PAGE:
The EAT has held that the dismissal of an employee following multiple false claims of discrimination made in grievances did not amount to victimisation. The reasons for the dismissal were entirely separate from the fact that the claimant had alleged discrimination.

Although the claimant was found to have a mental disability, and the employer was consequently under a duty to make reasonable adjustments to accommodate her, this did not extend to an obligation to continue her employment.

The Equality Act 2010 provides that it is unlawful victimisation for an employer to dismiss an employee or treat them less favourably as a result of a protected act. Alleging unlawful discrimination is a protected act for this purpose. However, in this case, the EAT held that the features of the complaints that had prompted the dismissal, such as the serious nature of the numerous allegations, were "properly and genuinely separable from the making of the complaint itself". Furthermore, where an act is made in bad faith, without any genuine belief in its truthfulness, it does not receive protected status.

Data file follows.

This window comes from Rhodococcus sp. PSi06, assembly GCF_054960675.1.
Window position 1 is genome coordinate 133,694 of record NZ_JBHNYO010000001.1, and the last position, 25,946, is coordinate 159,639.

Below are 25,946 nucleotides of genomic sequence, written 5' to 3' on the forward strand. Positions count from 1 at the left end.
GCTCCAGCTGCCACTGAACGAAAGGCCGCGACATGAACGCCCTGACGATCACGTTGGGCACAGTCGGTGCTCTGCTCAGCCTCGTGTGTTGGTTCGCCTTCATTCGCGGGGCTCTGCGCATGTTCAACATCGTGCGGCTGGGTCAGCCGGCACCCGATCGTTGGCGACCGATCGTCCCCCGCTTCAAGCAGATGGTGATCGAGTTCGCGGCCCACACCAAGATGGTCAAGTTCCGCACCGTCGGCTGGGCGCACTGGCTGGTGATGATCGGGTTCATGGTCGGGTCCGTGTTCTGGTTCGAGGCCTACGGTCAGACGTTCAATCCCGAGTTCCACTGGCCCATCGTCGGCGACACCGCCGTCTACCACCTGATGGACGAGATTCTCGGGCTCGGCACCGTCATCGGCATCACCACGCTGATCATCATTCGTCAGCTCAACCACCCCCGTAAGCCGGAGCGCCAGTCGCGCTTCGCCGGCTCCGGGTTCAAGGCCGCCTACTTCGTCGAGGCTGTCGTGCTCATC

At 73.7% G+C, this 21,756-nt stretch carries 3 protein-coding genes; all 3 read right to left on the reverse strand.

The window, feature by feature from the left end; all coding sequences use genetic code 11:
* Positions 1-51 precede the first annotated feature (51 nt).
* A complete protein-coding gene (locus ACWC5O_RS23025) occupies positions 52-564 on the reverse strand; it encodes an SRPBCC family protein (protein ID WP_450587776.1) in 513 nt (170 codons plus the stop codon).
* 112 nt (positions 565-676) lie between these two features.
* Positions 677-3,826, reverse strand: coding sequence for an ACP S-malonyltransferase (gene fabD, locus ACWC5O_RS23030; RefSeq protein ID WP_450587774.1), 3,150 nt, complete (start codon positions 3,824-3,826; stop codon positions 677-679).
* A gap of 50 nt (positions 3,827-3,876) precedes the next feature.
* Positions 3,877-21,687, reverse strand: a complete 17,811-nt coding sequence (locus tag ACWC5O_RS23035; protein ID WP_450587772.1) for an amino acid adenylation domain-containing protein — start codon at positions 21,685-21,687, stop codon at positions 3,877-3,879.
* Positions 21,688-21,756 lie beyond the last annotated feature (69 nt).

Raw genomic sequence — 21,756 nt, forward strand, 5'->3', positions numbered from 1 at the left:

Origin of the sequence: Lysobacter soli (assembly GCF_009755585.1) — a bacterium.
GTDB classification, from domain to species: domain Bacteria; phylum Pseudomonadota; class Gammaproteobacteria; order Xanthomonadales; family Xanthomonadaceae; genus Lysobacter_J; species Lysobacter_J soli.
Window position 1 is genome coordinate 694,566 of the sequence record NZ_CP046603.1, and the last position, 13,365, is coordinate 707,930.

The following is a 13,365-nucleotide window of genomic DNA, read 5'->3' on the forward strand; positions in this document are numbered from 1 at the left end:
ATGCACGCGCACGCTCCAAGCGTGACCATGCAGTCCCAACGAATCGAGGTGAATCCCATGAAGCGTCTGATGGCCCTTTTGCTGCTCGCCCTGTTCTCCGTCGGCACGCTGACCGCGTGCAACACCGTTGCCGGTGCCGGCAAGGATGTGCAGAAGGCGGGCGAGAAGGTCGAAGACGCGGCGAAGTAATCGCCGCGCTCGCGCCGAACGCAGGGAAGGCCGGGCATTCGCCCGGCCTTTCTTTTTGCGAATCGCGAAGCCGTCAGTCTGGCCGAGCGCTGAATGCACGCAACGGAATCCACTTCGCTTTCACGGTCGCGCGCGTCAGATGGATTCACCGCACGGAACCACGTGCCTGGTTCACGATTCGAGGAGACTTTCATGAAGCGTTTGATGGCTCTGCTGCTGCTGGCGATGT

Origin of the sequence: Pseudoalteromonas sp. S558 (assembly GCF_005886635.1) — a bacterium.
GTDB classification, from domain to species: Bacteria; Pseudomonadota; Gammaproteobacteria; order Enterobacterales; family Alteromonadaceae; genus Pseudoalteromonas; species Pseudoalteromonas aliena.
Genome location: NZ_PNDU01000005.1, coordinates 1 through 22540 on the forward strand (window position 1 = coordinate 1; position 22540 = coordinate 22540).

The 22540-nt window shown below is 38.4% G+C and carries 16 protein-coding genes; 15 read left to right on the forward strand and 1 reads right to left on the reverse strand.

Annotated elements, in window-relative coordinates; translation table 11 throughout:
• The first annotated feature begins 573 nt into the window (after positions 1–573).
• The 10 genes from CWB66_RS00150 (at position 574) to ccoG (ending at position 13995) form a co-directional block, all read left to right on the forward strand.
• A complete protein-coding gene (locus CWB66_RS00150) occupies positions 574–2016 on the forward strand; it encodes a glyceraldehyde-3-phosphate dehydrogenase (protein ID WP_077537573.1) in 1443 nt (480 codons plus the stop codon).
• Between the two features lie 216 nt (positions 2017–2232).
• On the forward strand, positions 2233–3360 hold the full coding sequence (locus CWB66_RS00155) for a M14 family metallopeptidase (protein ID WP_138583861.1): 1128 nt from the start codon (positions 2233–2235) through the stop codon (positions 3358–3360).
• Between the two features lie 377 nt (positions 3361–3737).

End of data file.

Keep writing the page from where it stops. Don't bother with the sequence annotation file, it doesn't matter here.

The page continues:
Martin v Devonshires Solicitors